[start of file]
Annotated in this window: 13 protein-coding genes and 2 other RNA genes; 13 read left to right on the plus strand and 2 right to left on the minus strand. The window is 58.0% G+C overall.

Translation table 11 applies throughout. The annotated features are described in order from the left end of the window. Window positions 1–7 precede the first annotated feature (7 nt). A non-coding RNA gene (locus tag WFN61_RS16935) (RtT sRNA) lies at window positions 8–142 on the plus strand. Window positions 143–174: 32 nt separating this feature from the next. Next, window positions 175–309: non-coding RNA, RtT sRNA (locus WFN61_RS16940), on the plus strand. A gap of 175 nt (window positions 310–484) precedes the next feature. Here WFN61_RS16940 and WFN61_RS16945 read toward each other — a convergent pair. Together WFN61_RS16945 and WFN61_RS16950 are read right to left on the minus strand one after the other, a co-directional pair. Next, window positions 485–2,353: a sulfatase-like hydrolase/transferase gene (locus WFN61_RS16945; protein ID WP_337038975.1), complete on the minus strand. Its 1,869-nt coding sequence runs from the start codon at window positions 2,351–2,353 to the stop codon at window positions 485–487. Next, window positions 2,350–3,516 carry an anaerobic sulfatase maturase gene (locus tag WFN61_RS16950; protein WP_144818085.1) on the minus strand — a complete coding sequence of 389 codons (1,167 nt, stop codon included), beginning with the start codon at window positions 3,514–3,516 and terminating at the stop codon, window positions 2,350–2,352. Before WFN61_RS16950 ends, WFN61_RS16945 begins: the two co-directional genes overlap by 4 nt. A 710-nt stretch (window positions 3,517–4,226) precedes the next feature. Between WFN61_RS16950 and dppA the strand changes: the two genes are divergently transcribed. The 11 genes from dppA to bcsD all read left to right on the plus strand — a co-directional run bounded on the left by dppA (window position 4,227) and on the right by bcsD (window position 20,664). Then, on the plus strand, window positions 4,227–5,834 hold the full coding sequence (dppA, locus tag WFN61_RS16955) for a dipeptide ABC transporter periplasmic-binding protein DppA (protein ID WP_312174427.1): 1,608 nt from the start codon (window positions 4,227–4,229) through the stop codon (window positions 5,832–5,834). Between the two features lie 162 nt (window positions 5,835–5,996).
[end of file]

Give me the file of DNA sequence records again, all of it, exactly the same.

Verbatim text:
Annotated in this window: 13 protein-coding genes and 2 other RNA genes; 13 read left to right on the plus strand and 2 right to left on the minus strand. The window is 58.0% G+C overall.

Translation table 11 applies throughout. The annotated features are described in order from the left end of the window. Window positions 1–7 precede the first annotated feature (7 nt). A non-coding RNA gene (locus tag WFN61_RS16935) (RtT sRNA) lies at window positions 8–142 on the plus strand. Window positions 143–174: 32 nt separating this feature from the next. Next, window positions 175–309: non-coding RNA, RtT sRNA (locus WFN61_RS16940), on the plus strand. A gap of 175 nt (window positions 310–484) precedes the next feature. Here WFN61_RS16940 and WFN61_RS16945 read toward each other — a convergent pair. Together WFN61_RS16945 and WFN61_RS16950 are read right to left on the minus strand one after the other, a co-directional pair. Next, window positions 485–2,353: a sulfatase-like hydrolase/transferase gene (locus WFN61_RS16945; protein ID WP_337038975.1), complete on the minus strand. Its 1,869-nt coding sequence runs from the start codon at window positions 2,351–2,353 to the stop codon at window positions 485–487. Next, window positions 2,350–3,516 carry an anaerobic sulfatase maturase gene (locus tag WFN61_RS16950; protein WP_144818085.1) on the minus strand — a complete coding sequence of 389 codons (1,167 nt, stop codon included), beginning with the start codon at window positions 3,514–3,516 and terminating at the stop codon, window positions 2,350–2,352. Before WFN61_RS16950 ends, WFN61_RS16945 begins: the two co-directional genes overlap by 4 nt. A 710-nt stretch (window positions 3,517–4,226) precedes the next feature. Between WFN61_RS16950 and dppA the strand changes: the two genes are divergently transcribed. The 11 genes from dppA to bcsD all read left to right on the plus strand — a co-directional run bounded on the left by dppA (window position 4,227) and on the right by bcsD (window position 20,664). Then, on the plus strand, window positions 4,227–5,834 hold the full coding sequence (dppA, locus tag WFN61_RS16955) for a dipeptide ABC transporter periplasmic-binding protein DppA (protein ID WP_312174427.1): 1,608 nt from the start codon (window positions 4,227–4,229) through the stop codon (window positions 5,832–5,834). Between the two features lie 162 nt (window positions 5,835–5,996).